That said, Providence isn’t a bad program. Cooley has done a terrific job rebooting that program despite the fact that arguably the three best recruits that he’s brought to campus in his tenure — Ricky Ledo, Kris Dunn and Brandon Austin — have done next to nothing in a Friar uniform. He’s got a very good 2014 recruiting class entering the program this season and his 2015 class is off to a good start. In Cooley’s third season, the Friars made the NCAA tournament for the first time in a decade, and sent their star guard to the NBA.

They’re peaking right now. Outside of Villanova — maybe — I’d say there is an argument to be made that Providence has the brightest future of any program in the Big East.

But none of that changes the fact that Providence isn’t Louisville.

And this is without Louisville having the ability to pay for full cost of attendance scholarships or to fly family members of their players to NCAA tournament or all of those things that the Power 5 conference schools are going to be able to provide with the new autonomy ruling.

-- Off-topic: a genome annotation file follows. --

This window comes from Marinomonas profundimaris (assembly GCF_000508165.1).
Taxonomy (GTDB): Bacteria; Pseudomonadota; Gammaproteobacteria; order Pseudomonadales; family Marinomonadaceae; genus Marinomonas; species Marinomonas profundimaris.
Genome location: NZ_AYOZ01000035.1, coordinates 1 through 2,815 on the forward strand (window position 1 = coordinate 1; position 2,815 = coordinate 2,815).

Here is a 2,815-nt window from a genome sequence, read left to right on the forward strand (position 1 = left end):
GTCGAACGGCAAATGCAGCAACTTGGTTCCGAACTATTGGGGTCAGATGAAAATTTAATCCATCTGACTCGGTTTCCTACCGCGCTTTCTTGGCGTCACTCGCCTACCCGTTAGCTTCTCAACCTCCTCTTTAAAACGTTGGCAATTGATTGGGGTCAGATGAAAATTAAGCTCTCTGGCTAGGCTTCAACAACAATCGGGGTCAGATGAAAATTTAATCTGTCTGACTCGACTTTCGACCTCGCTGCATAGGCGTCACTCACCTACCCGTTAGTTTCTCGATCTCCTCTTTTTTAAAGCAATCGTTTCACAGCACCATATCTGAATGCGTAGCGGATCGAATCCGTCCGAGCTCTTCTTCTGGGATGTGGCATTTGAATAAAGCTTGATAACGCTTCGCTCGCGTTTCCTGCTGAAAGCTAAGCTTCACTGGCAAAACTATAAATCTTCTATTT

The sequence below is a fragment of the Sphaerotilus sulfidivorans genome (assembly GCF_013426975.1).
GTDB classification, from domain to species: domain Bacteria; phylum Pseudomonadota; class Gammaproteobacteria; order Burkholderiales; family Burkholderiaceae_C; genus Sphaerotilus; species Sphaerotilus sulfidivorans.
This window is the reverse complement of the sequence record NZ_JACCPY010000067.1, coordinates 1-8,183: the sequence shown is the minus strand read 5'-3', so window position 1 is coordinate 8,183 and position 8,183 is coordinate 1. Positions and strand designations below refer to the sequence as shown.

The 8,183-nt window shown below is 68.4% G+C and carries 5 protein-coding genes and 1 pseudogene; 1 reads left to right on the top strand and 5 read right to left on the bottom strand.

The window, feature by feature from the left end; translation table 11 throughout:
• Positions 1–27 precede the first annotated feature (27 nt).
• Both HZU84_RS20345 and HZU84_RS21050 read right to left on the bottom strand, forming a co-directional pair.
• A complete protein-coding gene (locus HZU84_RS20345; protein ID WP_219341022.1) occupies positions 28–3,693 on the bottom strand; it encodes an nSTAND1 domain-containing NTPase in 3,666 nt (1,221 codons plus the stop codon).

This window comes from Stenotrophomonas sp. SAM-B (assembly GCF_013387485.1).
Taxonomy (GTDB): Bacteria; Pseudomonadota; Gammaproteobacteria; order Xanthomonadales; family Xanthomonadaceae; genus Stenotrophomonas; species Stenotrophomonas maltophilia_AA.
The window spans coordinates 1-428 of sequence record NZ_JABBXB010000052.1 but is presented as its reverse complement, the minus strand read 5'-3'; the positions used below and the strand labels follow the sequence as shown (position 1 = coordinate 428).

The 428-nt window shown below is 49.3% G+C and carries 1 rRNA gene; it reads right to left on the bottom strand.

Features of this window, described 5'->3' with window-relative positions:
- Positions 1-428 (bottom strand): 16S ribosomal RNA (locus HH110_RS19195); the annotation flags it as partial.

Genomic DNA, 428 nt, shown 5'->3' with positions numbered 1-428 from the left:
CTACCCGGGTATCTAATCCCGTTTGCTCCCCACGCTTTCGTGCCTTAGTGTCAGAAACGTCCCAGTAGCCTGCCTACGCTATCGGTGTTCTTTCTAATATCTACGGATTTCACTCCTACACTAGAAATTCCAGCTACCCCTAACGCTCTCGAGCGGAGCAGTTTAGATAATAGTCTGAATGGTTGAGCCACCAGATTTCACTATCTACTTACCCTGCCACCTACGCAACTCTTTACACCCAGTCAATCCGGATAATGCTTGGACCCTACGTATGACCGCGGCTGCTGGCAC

So if Providence loses a kid it prioritized for two years to Louisville, who recruited him for a month. What is really going to change when the rules change?

New-look Virginia back to work after winning NCAA title

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Tony Bennett’s first offseason as a national champion coach has come with benefits on the recruiting trail. His first season at Virginia after winning the title, however, will bring challenges.